Daybue up for review in Canada as country’s 1st Rett therapy

The prioritized application follows last year's trial-supported approval in the US

Lindsey Shapiro, PhD avatar

by Lindsey Shapiro, PhD |

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Health Canada has agreed to review Acadia Pharmaceuticals’ application seeking approval of trofinetide — sold in the U.S. as Daybue — for the treatment of Rett syndrome.

The regulatory body granted the application priority review, which is reserved for submissions that address an unmet need or offer benefits over existing therapies for serious, life-threatening, or severely debilitating diseases.

“Rett syndrome is a profoundly debilitating and complex neurodevelopmental disorder that presents differently across patients and can lead to an array of unpredictable symptoms,” Pamela di Cenzo, vice president and general manager of Acadia in Canada, said in a company press release. “If granted marketing authorization, trofinetide will be the first option available to treat Rett syndrome in Canada.”

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Daybue is a liquid solution containing an analogue of glypromate, a protein fragment found naturally in the brain that’s believed to ease inflammation and promote the development of nerve cell connections that are impaired in Rett syndrome.

It was approved in the U.S. a little over a year ago for Rett patients ages 2 and older, making it the first therapy to be approved for the rare neurodevelopmental disease in the country.

Health Canada’s decision to now review the therapy as possibly the first treatment for Rett in that region has been met with enthusiasm from the Rett community, including the Ontario Rett Syndrome Association (ORSA).

“O.R.S.A. is pleased that Health Canada has granted Priority Review for this promising treatment which, if approved, would be a significant step forward in addressing the unmet medical needs of Canadians living with Rett syndrome,” said Sabrina Millson, ORSA’s president.

“Our community of patients, caregivers and supporters are excited at the prospect of having a treatment option for Rett syndrome,” Millson added.

The therapy’s development

Acadia licensed the North American rights to the therapy from developer Neuren Pharmaceuticals in 2018, expanding the agreement beyond that region last year. Acadia has indicated plans to seek similar approvals of trofinetide in Europe, Asia, and other regions.

Daybue’s benefits in Rett were demonstrated in the Phase 3 LAVENDER clinical trial (NCT04181723), which involved 187 girls and young women with Rett syndrome, ages 5 to 20. Participants were randomly assigned to receive Daybue — taken orally or via feeding tube — or a placebo twice daily for about three months.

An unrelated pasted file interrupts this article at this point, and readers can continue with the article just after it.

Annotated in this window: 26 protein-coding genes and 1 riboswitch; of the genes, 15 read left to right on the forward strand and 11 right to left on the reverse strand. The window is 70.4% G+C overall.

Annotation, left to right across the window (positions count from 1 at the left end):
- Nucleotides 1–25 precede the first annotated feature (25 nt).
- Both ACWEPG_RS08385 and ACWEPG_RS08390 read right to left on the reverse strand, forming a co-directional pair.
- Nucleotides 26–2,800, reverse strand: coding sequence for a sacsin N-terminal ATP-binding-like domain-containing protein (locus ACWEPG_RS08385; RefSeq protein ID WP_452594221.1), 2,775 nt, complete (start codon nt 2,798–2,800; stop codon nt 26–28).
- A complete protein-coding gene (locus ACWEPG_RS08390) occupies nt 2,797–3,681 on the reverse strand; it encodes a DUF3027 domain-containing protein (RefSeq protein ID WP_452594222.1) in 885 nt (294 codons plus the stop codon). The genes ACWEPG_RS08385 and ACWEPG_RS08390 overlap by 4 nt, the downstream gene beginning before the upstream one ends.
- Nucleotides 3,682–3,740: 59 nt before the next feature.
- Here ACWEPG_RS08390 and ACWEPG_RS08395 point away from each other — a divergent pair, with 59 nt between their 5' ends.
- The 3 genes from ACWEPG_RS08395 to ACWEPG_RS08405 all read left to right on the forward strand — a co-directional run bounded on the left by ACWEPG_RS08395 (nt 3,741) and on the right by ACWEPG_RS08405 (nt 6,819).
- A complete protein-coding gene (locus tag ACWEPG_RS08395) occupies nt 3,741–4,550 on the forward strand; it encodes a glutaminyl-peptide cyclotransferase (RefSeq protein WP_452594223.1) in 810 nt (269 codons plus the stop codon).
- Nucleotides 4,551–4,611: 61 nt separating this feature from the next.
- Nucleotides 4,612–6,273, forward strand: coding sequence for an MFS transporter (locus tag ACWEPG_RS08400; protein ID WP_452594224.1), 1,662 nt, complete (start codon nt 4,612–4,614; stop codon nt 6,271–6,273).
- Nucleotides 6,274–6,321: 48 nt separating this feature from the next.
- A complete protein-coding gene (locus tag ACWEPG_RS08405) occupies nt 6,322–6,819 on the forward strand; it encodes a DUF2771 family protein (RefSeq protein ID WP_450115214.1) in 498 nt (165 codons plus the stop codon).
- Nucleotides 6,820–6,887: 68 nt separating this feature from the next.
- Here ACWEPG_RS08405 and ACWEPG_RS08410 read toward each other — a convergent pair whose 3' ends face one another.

Results showed the treatment was superior to the placebo for improving caregiver- and clinician-rated measures of neurobehavioral symptom severity, meeting the trial’s main goals. It also outperformed the placebo in improving measures of communication, meeting a key secondary goal.

Most participants who completed LAVENDER continued to receive Daybue in a 40-week open-label extension trial called LILAC (NCT04279314) and could then further continue long-term treatment for up to 32 months — more than 2.5 years — in the LILAC-2 extension study (NCT04776746).

Findings from LILAC-2 showed that long-term treatment was well-tolerated and led to sustained reductions in Rett-associated symptoms.

Another Acadia-sponsored Phase 2/3 open-label study, DAFFODIL (NCT04988867), tested Daybue’s safety and tolerability in 15 girls, ages 2-5, with Rett syndrome. Twelve girls completed the trial, which was stopped early once Daybue was approved in the U.S.

Final results, presented at a recent scientific conference, showed that the therapy had an acceptable safety and pharmacological profile with up to about 1.5 years of treatment in these young patients.

Exploratory efficacy measures showed that, as in LAVENDER, Daybue was associated with caregiver- and clinician-reported improvements in life quality and Rett symptoms.

In exit interviews following the open-label LILAC-2 and DAFFODIL studies, caregivers generally reported meaningful improvements with Daybue treatment, particularly in terms of hand use, engagement with others, eye gaze, focusing, acquisition of new words, and use of eye-gaze devices.

Nearly all interviewed caregivers reported being satisfied or very satisfied with the therapy.